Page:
Stack Overflow is a community of 4.7 million programmers, just like you, helping each other.

Join them; it only takes a minute:

Sign up
Join the Stack Overflow community to:
  1. Ask programming questions
  2. Answer and help your peers
  3. Get recognized for your expertise

I am generating a key and need to store it in DB, so I convert it into a String, but to get back the key from the String. What are the possible ways of accomplishing this?

My code is,

SecretKey key = KeyGenerator.getInstance("AES").generateKey();
String stringKey=key.toString();

How can I get the key back from the String?

share|improve this question
up vote 108 down vote accepted

You can convert the SecretKey to a byte array (byte[]), then Base64 encode that to a String. To convert back to a SecretKey, Base64 decode the String and use it in a SecretKeySpec to rebuild your original SecretKey.

For Java 8

SecretKey to String:

// create new key
SecretKey secretKey = KeyGenerator.getInstance("AES").generateKey();
// get base64 encoded version of the key
String encodedKey = Base64.getEncoder().encodeToString(secretKey.getEncoded());

String to SecretKey:

// decode the base64 encoded string
byte[] decodedKey = Base64.getDecoder().decode(encodedKey);
// rebuild key using SecretKeySpec
SecretKey originalKey = new SecretKeySpec(decodedKey, 0, decodedKey.length, "AES"); 

For Java 7 and before (including Android):

NOTE I: you can skip the Base64 encoding/decoding part and just store the byte[] in SQLite. That said, performing Base64 encoding/decoding is not an expensive operation and you can store strings in almost any DB without issues.

NOTE II: Earlier Java versions do not include a Base64 in one of the java.lang or java.util packages. It is however possible to use codecs from Apache Commons Codec, Bouncy Castle or Guava.

SecretKey to String:


    SecretKey secretKey;
    String stringKey;

    try {secretKey = KeyGenerator.getInstance("AES").generateKey();}
    catch (NoSuchAlgorithmException e) {/* LOG YOUR EXCEPTION */}

    if (secretKey != null) {stringKey = Base64.encodeToString(secretKey.getEncoded(), Base64.DEFAULT)}

String to SecretKey:


    byte[] encodedKey     = Base64.decode(stringKey, Base64.DEFAULT);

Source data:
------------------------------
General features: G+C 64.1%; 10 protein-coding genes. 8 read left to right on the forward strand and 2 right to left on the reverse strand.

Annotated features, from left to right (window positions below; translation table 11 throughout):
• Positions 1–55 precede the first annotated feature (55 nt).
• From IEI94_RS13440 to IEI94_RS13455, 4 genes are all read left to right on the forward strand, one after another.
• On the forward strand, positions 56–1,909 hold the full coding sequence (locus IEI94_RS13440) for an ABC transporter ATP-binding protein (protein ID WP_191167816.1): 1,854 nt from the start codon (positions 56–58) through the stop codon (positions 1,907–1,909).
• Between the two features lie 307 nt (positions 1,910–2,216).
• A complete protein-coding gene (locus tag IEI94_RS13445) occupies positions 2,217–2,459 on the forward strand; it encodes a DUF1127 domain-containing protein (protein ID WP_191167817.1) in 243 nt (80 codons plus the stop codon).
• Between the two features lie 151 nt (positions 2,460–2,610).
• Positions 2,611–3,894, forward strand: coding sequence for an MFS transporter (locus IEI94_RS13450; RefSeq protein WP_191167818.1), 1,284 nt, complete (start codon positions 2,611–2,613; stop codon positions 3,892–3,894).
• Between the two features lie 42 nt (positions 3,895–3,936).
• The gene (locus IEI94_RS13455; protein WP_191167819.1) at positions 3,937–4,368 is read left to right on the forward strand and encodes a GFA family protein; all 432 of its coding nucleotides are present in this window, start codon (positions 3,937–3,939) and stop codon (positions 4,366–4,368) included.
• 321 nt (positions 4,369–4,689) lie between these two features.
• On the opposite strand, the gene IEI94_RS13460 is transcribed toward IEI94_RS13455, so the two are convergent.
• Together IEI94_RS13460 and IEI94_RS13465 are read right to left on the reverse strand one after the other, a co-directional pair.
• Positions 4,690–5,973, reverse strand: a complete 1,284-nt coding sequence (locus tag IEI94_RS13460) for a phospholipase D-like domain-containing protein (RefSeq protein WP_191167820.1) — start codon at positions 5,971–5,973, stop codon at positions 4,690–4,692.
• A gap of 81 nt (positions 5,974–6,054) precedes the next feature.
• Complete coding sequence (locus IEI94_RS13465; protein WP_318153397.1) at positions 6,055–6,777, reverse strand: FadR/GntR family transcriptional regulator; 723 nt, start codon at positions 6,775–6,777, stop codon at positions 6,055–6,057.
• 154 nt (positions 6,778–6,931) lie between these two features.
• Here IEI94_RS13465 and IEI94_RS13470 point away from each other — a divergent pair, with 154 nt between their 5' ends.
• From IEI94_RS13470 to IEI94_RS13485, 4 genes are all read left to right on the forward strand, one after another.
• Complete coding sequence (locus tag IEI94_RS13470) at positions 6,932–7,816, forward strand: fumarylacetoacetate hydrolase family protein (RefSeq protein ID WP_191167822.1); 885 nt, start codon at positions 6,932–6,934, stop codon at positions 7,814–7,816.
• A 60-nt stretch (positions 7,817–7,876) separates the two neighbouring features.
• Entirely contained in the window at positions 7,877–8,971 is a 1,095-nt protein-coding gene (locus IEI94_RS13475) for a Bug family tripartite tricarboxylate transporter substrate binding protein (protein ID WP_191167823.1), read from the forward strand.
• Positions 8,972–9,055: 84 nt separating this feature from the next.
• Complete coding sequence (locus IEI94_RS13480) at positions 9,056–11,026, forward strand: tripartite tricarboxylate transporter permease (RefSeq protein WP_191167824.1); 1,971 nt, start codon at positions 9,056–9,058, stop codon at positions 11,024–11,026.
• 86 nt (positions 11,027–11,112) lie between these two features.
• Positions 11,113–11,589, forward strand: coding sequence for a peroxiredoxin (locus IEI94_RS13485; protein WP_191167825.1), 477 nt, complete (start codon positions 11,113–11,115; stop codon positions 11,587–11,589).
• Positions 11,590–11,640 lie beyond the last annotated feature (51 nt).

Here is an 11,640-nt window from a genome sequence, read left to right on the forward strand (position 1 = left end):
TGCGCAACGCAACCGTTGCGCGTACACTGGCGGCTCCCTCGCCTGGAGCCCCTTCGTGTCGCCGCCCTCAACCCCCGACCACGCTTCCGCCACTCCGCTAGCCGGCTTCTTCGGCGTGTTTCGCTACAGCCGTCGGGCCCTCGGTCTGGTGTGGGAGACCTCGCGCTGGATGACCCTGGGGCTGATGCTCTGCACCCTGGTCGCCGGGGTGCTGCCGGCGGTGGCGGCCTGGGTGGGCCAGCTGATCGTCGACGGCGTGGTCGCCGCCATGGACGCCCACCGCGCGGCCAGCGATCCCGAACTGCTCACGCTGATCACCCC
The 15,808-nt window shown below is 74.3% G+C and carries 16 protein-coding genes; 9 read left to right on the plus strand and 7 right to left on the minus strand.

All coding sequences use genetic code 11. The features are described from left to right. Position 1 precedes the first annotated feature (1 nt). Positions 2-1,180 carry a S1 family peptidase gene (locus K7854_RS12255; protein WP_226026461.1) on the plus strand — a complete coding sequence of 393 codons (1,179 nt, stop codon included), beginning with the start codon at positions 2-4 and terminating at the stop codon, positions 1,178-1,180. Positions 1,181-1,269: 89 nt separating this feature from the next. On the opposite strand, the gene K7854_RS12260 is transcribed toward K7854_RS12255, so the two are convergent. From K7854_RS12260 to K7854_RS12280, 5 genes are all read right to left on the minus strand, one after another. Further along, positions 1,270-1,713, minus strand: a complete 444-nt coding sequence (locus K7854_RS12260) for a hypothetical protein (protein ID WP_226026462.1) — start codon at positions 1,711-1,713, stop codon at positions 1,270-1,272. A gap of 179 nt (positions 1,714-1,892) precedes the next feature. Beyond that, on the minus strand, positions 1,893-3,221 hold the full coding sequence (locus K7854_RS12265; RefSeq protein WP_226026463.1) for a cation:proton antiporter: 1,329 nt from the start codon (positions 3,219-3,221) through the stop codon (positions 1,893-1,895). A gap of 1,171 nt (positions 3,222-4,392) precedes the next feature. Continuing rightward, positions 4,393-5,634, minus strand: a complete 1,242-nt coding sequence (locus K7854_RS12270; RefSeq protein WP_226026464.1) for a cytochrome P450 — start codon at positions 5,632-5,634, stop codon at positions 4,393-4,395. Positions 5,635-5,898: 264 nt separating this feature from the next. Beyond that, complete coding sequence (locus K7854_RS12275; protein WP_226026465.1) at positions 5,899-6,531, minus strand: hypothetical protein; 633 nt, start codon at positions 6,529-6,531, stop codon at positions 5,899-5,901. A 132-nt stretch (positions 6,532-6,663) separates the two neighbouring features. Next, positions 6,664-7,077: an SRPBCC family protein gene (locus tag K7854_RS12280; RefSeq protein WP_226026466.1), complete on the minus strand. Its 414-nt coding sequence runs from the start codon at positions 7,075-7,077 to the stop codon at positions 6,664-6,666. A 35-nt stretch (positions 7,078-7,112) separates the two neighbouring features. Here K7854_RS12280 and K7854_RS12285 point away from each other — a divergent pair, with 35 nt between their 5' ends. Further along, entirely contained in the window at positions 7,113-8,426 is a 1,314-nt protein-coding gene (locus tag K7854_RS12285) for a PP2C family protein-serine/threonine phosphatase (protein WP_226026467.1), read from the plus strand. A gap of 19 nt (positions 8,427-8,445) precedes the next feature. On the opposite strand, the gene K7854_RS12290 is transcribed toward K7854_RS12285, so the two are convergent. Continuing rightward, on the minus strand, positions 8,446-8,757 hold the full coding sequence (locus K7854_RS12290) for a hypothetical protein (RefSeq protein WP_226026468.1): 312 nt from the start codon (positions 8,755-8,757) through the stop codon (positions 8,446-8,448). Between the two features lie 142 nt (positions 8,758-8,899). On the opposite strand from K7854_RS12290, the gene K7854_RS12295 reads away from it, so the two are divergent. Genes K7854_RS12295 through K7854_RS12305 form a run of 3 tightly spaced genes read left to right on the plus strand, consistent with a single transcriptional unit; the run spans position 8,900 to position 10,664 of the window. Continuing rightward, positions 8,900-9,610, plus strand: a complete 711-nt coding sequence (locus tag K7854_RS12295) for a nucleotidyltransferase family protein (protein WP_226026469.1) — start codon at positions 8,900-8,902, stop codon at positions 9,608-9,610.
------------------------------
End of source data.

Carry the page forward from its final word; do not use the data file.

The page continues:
SecretKey originalKey = new SecretKeySpec(encodedKey, 0, encodedKey.length, "AES");
share|improve this answer
"People come to Stack Overflow for solid code examples." Speak for yourself buddy. There is a You can give a fish vs you can teach to fish type of argument going on here. We don't program with code, we program by thinking and researching. It's not as if the code is for some undocumented, obscure algorithm. It's code already found almost verbatim in the Javadocs and Sun/Oracle tutorials. Sorry, not, I won't give away code snippets that are readily available with a bit of research (the exercise of which is what ultimately benefits all.) Enjoy your new points. – luis.espinal Sep 19 '13 at 19:21
@luis - Then why, exactly, do language text books have code examples? Programming is a hands on sport. Under your thinking, authors/teachers should only use paragraphs to explain programming and call it a day. I suppose fireman should learn how to do their job with paragraphs only, and athletes learn speed & agility via text. – Jabari Sep 21 '13 at 4:31
@luis Yet, StackOverflow has special tags for the sole purpose of posting code examples. It makes learning easier. Not really sure what part of that you can't understand, it's hardly rocket science. Explanation Alone = Partial Answer. Explanation + Solid Code Example = Complete Answer. It's why mine currently has 18 votes and yours has 1, even though they are both technically correct. – Jabari Nov 1 '13 at 4:53
@Jabari What is the package for "Base64" class – Swap L Mar 3 '14 at 7:11
@SwapL It's android.util.Base64. Check out this link: – Jabari Mar 13 '14 at 15:52

To show how much fun it is to create some functions that are fail fast I've written the following 3 functions.

One creates an AES key, one encodes it and one decodes it back. These three methods can be used with Java 8 (without dependence of internal classes or outside dependencies):

public static SecretKey generateAESKey(int keysize)
        throws InvalidParameterException {
    try {
        if (Cipher.getMaxAllowedKeyLength("AES") < keysize) {
            // this may be an issue if unlimited crypto is not installed
            throw new InvalidParameterException("Key size of " + keysize
                    + " not supported in this runtime");

        final KeyGenerator keyGen = KeyGenerator.getInstance("AES");
        return keyGen.generateKey();